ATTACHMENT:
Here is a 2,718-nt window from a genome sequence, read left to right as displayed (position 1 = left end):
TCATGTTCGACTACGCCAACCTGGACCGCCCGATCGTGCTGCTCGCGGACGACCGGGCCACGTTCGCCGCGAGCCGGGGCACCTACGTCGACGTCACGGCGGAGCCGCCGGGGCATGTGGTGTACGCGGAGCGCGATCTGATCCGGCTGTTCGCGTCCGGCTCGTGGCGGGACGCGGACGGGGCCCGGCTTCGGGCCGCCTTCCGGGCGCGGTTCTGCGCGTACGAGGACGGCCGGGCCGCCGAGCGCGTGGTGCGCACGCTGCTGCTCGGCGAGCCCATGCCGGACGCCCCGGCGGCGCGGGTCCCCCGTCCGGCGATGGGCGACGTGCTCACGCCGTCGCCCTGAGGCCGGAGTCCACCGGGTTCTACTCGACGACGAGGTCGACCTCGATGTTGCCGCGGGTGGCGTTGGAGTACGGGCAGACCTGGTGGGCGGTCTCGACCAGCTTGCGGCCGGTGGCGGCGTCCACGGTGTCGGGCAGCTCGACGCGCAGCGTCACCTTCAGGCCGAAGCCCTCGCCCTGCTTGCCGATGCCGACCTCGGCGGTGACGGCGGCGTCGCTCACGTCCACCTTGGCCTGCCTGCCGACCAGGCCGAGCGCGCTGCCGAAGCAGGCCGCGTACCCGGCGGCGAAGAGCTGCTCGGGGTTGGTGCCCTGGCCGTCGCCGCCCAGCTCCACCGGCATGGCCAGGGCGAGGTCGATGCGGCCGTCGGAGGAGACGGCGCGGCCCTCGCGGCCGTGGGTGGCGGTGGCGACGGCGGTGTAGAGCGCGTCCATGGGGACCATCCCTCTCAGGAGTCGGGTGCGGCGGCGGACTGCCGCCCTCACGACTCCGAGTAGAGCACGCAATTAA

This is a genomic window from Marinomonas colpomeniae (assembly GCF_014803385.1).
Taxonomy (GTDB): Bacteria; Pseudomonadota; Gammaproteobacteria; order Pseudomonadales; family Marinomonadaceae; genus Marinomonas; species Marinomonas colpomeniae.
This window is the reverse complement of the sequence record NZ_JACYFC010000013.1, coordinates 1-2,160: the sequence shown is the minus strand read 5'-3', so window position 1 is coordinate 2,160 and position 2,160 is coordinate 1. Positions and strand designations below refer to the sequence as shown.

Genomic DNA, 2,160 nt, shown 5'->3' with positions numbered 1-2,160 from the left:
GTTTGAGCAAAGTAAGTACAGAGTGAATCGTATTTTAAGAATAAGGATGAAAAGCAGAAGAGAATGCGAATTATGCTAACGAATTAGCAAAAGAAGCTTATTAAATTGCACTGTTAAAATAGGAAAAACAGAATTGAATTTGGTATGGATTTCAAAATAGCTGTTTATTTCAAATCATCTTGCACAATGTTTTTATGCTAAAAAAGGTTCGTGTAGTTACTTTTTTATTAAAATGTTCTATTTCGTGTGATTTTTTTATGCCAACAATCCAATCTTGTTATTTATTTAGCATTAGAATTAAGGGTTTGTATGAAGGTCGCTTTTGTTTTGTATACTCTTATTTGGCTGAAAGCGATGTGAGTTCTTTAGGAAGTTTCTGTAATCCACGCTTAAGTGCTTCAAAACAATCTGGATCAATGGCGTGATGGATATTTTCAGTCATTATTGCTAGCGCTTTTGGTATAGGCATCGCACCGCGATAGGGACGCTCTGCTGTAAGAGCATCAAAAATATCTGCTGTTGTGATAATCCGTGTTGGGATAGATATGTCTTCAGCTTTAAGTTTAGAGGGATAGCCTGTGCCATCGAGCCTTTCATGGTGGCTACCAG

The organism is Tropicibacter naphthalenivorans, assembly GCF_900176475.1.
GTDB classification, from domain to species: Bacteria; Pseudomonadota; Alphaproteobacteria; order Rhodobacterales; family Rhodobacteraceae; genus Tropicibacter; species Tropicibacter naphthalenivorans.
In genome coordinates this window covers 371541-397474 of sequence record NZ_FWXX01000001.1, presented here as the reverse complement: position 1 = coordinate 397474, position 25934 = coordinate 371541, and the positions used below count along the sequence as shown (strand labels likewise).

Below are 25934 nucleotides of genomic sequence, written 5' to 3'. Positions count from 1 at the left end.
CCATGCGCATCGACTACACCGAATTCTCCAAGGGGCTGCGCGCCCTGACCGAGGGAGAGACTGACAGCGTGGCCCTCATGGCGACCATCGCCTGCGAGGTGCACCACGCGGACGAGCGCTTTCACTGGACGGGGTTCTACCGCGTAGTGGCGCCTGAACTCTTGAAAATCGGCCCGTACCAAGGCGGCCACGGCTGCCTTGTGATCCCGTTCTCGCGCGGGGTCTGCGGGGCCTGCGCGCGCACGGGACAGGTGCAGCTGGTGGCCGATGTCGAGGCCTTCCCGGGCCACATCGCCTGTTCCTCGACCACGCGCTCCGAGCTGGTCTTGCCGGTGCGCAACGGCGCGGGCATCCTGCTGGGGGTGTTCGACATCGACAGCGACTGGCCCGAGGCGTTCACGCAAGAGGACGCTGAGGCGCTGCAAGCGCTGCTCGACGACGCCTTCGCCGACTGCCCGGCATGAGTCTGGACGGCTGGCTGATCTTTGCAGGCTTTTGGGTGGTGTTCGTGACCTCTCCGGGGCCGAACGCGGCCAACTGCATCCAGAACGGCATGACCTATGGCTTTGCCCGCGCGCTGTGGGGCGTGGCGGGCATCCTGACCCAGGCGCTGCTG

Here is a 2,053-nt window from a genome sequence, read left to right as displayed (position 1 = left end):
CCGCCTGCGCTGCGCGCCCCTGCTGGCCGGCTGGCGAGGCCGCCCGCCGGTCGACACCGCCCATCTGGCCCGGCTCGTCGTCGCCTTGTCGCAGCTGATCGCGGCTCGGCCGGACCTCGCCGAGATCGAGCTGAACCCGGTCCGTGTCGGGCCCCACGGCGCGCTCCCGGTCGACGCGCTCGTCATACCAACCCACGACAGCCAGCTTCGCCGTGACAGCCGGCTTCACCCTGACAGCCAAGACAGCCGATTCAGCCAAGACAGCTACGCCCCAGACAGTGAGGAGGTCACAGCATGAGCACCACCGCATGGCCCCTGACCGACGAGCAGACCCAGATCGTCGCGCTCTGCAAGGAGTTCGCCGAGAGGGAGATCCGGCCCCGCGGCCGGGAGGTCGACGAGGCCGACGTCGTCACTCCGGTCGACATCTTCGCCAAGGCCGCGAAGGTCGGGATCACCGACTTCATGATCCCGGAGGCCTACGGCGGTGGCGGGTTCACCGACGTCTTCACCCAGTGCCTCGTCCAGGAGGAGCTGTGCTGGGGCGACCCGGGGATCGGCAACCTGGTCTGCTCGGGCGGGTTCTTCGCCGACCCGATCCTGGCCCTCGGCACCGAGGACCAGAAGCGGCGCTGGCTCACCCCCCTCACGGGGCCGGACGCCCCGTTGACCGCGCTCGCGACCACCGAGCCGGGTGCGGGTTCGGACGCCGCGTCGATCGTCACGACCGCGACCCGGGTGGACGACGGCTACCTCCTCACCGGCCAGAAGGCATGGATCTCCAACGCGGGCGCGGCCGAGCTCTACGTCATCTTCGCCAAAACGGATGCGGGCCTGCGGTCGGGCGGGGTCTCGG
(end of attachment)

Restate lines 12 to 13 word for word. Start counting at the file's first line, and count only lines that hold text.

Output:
CCATGCGCATCGACTACACCGAATTCTCCAAGGGGCTGCGCGCCCTGACCGAGGGAGAGACTGACAGCGTGGCCCTCATGGCGACCATCGCCTGCGAGGTGCACCACGCGGACGAGCGCTTTCACTGGACGGGGTTCTACCGCGTAGTGGCGCCTGAACTCTTGAAAATCGGCCCGTACCAAGGCGGCCACGGCTGCCTTGTGATCCCGTTCTCGCGCGGGGTCTGCGGGGCCTGCGCGCGCACGGGACAGGTGCAGCTGGTGGCCGATGTCGAGGCCTTCCCGGGCCACATCGCCTGTTCCTCGACCACGCGCTCCGAGCTGGTCTTGCCGGTGCGCAACGGCGCGGGCATCCTGCTGGGGGTGTTCGACATCGACAGCGACTGGCCCGAGGCGTTCACGCAAGAGGACGCTGAGGCGCTGCAAGCGCTGCTCGACGACGCCTTCGCCGACTGCCCGGCATGAGTCTGGACGGCTGGCTGATCTTTGCAGGCTTTTGGGTGGTGTTCGTGACCTCTCCGGGGCCGAACGCGGCCAACTGCATCCAGAACGGCATGACCTATGGCTTTGCCCGCGCGCTGTGGGGCGTGGCGGGCATCCTGACCCAGGCGCTGCTG

Here is a 2,053-nt window from a genome sequence, read left to right as displayed (position 1 = left end):